Nuclear Weapons are not Going Away…3,970 Still Deployed

Thursday, June 19, 2014
B61 bombs (photo: U.S. Department of Defense)

More than two decades after the end of the Cold War, the world’s leading powers continue not only to hold onto their nuclear weapon, but also modernize them in a sign that they will continue to be around for a long time to come.


Currently, there are nearly 4,000 nuclear weapons deployed throughout the world, ready for launch within minutes of receiving the “go” code.


Four countries control 3,970 of the weapons. The United States has 1,920, followed by Russia (1,600), the United Kingdom (160) and France (290), according to the Stockholm International Peace Research Institute (SIPRI). If total warheads, rather than just deployed weapons, are counted there are 16,300, with the U.S. having 7,300 of them. The warhead total also includes those owned by China, India, Pakistan, Israel and North Korea.


SIPRI noted in its latest report on nuclear arms that the global total of these weapons has declined over the past five years, largely as a result of the U.S. and Russia cutting their arsenals under the Treaty on Measures for the Further Reduction and Limitation of Strategic Offensive Arms (New START).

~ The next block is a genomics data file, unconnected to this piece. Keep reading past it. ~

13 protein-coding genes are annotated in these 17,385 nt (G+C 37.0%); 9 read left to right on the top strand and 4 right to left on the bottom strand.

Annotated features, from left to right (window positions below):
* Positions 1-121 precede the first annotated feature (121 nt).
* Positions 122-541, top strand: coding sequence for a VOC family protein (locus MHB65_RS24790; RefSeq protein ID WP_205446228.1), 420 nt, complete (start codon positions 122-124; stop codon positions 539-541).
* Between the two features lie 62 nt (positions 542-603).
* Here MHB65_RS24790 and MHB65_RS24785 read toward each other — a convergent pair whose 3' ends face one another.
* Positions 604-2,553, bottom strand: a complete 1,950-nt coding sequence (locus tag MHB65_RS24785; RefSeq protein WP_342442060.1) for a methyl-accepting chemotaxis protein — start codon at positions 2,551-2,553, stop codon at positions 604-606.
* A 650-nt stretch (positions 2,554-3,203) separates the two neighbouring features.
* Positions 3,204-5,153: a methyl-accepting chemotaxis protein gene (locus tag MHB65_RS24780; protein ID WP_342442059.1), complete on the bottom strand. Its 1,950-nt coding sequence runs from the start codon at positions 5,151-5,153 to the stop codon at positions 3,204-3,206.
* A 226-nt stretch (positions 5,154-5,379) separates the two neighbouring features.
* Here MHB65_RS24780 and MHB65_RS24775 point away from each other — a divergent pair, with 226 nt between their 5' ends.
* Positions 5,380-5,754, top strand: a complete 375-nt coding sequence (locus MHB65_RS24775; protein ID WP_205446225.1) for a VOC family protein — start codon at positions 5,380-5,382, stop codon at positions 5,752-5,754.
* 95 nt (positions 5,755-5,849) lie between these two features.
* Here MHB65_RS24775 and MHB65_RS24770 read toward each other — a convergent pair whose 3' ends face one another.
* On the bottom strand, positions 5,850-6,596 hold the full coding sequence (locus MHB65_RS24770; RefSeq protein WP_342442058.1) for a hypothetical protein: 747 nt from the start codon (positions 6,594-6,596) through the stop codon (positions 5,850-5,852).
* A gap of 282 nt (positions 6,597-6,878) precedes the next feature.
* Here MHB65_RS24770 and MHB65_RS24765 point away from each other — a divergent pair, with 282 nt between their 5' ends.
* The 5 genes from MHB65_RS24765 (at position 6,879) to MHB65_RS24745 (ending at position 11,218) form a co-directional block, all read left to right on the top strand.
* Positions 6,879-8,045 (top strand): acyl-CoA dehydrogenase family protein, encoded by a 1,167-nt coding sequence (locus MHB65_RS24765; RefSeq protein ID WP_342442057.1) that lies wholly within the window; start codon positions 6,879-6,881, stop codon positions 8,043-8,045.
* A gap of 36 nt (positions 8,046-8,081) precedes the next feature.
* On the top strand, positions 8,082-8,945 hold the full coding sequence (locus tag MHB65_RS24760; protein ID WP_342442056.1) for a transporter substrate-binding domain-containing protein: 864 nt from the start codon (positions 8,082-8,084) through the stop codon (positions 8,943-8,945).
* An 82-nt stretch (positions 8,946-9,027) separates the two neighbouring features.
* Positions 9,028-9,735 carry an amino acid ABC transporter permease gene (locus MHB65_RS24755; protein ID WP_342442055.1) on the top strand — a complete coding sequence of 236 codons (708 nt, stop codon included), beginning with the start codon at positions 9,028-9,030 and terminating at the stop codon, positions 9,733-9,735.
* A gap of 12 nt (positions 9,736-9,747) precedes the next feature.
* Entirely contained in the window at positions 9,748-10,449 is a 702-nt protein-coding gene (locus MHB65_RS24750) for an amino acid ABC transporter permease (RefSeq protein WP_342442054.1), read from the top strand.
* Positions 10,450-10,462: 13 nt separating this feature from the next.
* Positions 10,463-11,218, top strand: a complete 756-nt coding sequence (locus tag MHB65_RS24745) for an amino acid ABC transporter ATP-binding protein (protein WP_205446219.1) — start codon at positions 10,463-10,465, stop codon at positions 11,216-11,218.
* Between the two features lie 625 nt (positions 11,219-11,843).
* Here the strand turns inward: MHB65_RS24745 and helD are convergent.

But, at the same time, the U.S., Russia, China, France and the U.K. have either deployed new nuclear weapon delivery systems or have announced plans to do so, SIPRI says.

India and Pakistan are also continuing to develop new systems to deliver nuclear weapons, while North Korea has become the most recent member of the so-called “nuclear club” by building a small cache of “rudimentary nuclear explosive devices.”


“Once again this year, the nuclear weapon-possessing states took little action to indicate a genuine willingness to work toward complete dismantlement of their nuclear arsenals. The long term modernization programs under way in these states suggest their views that nuclear weapons will remain deeply embedded elements of their strategic calculus,” Shannon Kile and Phillip Patton Schell, researchers at SIPRI, said in a press release.

-Noel Brinkerhoff, Steve Straehley


To Learn More:

16 June 2014: Nuclear Forces Reduced While Modernizations Continue, Says SIPRI (Stockholm International Peace Research Institute)

GAO Audit Accuses Obama Administration of Lowballing Cost of Maintaining Nuclear Arsenal (by Noel Brinkerhoff, AllGov)

Obama Administration Underestimated Cost of Maintaining Nuclear Weapons by $140 Billion (by Noel Brinkerhoff and Danny Biederman, AllGov)


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